Maria Anna von Raschenau

fl. 18th Century



Maria Anna von Raschenau was born in Vienna and later established her career there. Her father was employed by the imperial court, which gave her access to a well rounded education where her talents in singing and composition came to light. She also mastered seven different instruments: the lute, guitar, violin, viol, harpsichord, organ and flute.

Raschenau was encouraged to continue her education with a stipend and served the Holy Roman Emperor Leopold and his wife, Margarita Teresa of Spain, beginning in 1669. Shortly after, she entered the convent at St. Jakob auf der Hülben in Vienna where music was an important part of daily life. For special sacred services when the Emperor might visit the convent, Raschenau wrote oratorios and large scale works performed by the skilled nuns. This music has since been lost.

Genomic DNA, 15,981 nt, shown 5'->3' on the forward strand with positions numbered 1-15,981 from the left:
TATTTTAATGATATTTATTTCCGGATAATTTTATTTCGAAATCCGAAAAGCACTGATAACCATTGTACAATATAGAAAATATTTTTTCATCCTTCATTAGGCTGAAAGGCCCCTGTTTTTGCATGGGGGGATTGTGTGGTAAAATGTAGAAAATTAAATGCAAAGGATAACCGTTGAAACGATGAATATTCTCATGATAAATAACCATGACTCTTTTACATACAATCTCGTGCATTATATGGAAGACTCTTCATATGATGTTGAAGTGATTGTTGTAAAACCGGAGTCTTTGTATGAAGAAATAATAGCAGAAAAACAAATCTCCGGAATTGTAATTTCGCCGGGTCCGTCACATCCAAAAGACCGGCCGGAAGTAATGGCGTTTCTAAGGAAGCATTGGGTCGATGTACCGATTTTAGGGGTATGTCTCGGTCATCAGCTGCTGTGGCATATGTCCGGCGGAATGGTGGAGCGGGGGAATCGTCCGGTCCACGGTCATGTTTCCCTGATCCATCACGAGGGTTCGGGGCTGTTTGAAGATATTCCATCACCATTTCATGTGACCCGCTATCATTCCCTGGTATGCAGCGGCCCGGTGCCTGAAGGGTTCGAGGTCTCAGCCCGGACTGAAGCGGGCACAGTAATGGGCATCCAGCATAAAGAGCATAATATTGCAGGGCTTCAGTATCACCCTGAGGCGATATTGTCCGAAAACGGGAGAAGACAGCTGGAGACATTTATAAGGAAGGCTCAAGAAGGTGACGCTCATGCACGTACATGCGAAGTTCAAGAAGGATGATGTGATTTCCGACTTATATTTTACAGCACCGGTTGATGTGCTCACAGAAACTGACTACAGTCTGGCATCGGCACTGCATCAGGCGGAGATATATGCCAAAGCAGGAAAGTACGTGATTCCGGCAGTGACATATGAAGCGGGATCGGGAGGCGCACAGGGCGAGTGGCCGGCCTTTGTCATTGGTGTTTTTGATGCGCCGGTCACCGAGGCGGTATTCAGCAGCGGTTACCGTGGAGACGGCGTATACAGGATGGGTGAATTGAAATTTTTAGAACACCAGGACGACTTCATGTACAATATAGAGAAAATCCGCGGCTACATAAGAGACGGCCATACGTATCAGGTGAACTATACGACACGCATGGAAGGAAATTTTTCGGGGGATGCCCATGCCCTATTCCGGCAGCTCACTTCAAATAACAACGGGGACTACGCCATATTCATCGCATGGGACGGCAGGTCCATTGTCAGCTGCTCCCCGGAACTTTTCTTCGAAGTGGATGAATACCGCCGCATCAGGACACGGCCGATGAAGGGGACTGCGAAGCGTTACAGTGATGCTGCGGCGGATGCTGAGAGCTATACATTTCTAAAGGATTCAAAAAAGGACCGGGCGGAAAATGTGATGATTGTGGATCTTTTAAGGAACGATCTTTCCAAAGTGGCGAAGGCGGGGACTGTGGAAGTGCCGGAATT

With the advent of a simpler music style dictated by the emperor, Raschenau wrote an oratorio in 2 acts consisting of da capo arias and recitatives entitled Le sacre visioni di Santa Teresa, as well as a secular stage work for the Imperial Court in Vienna.  In 1710, Raschenau became the choir director at the convent, which allowed her to continue her musical work.


Glickman, Sylvia, and Martha Furman Schleifer, eds. From Convent to Concert Hall, A Guide to Women Composers. Greenwood Press, 2003.

Page, Janet K. “Raschenau, Maria Anna [Marianna] von.” Grove Music Online. Oxford Music Online. Oxford University Press, 2010.